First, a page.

Bioreactance and Apelin in the Management of Severe Hyponatremia
Research output: Contribution to journal › Article
Hyponatremia is a severe electrolyte disturbance associated with substantial morbidity and mortality. It often poses a diagnostic and therapeutic challenge. Accurate assessment of patient fluid-volume status is central to effective management. This pilot study aimed to evaluate the usefulness of the Cheetah NICOM bioreactance system and apelin in early differentiation between hypo- and euvolemia in patients with severe hyponatremia. Methods: Patients > 50 years of age with a serum sodium ≤ 125 mmol/L were eligible for inclusion after written informed consent. Blood- and urine analyses of cardiovascular load (NT-proBNP), osmotic stress (copeptin, apelin, osmolality, sodium), mineralocorticoid status (aldosterone, renin) and sympathetic activity (methoxycathecholamines) were analysed at baseline and after isotonic sodium chloride infusion. Bedside bioreactance examination was used to visualise parameters, including stroke volume before and after passive leg raise test. Classification of volume status was made retrospectively blinded for biomarker and bioreactance results. Results: 8 patients (4 hypovolemic and 4 euvolemic), 79 years old, median plasma sodium 120 mmol/L were included. At the Emergency Department volume status was misclassified in all hypo- and in 2 of 4 euvolemic patients. Apelin was significantly higher in hypovolemic patients ((299 vs. 175 ng/ml), p = 0.021). All hypovolemic, but none of the euvolemic, patients had a level above 250 ng/ml. Copeptin did not differ between groups. All patients in the hypovolemic group increased their stroke volume after passive leg raise. Conclusions: Apelin seems to be a promising future biomarker in the early management of severe hyponatremia. Bioreactance measurements may offer a supplement to bedside evaluation of volume status.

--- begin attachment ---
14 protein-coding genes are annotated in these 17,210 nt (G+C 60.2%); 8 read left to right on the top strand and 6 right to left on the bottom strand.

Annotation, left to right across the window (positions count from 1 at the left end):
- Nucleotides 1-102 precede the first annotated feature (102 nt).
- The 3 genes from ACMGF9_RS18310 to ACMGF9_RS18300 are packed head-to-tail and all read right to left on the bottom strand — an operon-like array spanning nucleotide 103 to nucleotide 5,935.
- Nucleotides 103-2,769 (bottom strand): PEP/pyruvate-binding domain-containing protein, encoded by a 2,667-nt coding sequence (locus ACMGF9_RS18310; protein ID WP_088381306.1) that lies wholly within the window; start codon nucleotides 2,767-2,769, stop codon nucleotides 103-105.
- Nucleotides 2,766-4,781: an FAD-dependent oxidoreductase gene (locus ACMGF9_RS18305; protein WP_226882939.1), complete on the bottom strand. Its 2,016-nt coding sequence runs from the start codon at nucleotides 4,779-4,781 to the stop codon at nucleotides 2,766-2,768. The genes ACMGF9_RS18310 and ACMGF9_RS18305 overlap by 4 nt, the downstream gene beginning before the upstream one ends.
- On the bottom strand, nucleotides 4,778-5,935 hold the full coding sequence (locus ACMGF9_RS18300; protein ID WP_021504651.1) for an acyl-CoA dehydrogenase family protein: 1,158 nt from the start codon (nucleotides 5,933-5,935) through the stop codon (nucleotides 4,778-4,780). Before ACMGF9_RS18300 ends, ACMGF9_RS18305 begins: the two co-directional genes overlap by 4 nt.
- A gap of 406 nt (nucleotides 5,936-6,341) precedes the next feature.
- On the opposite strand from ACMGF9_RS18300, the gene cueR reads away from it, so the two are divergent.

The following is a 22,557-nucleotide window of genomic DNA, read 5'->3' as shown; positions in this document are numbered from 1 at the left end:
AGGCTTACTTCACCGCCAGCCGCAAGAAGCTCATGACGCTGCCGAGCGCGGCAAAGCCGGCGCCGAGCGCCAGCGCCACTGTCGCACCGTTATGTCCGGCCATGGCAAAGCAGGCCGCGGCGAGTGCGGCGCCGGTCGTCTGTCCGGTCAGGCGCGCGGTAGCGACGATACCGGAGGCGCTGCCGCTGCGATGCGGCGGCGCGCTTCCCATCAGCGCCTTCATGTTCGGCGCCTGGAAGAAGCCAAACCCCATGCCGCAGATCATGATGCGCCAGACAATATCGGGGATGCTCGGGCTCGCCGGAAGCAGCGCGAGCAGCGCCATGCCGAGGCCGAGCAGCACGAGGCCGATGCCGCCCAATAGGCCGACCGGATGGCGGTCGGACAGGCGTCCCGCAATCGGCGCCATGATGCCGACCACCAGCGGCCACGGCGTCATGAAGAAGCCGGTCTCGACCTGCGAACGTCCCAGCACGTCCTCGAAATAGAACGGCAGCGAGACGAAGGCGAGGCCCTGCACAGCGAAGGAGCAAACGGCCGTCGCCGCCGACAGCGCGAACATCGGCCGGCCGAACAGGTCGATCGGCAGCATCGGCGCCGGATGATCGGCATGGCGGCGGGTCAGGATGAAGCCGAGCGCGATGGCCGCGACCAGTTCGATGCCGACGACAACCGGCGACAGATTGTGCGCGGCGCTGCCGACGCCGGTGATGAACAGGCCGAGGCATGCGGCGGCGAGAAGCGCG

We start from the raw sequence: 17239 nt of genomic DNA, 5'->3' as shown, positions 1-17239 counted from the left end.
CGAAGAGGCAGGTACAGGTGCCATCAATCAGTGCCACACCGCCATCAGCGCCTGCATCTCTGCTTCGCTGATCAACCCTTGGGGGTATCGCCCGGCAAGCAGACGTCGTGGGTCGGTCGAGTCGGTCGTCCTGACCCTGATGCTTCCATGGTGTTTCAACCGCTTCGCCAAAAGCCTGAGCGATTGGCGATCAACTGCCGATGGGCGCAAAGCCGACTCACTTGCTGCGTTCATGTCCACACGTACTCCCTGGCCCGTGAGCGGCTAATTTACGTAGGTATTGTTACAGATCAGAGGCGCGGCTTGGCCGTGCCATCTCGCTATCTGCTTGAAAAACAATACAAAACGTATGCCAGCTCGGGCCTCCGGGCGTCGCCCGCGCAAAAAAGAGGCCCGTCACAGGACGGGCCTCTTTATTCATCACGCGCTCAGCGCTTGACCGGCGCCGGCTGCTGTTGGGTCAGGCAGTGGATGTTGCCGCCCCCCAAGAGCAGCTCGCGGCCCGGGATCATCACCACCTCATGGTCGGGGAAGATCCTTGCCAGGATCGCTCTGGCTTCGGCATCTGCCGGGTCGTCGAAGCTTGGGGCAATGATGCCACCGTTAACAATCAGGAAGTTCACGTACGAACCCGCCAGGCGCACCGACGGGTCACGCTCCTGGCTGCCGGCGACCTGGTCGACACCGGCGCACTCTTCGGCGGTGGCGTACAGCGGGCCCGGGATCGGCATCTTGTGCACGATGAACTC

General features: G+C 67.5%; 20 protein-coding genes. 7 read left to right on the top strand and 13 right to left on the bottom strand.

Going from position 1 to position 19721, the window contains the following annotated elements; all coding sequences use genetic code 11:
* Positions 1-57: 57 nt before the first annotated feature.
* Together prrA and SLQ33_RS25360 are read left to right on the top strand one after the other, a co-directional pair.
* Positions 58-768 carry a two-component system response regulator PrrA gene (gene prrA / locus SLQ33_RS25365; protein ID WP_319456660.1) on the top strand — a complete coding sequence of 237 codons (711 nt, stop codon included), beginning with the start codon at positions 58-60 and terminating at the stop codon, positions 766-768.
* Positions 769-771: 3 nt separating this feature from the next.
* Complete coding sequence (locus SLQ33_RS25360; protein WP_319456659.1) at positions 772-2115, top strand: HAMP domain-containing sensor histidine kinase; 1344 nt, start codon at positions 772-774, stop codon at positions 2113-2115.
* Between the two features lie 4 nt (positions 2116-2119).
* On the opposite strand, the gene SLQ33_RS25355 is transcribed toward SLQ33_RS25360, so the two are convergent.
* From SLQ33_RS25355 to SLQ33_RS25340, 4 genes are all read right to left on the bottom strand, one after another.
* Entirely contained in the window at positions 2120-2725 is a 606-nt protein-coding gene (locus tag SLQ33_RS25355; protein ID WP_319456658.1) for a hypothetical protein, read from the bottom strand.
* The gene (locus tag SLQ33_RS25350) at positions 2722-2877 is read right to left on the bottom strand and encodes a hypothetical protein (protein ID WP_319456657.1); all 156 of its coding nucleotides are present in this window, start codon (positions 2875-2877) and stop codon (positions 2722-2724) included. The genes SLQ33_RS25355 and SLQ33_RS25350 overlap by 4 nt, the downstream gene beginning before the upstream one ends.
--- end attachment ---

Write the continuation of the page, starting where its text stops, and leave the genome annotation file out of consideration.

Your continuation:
|Research areas and keywords||
Subject classification (UKÄ) – MANDATORY
|Journal||Open Journal of Emergency Medicine|
|Publication status||Published - 2021 Jan 1|
Related research output
Karin Olsson, 2021, Lund: Lund University, Faculty of Medicine. 69 p.
Research output: Thesis › Doctoral Thesis (compilation)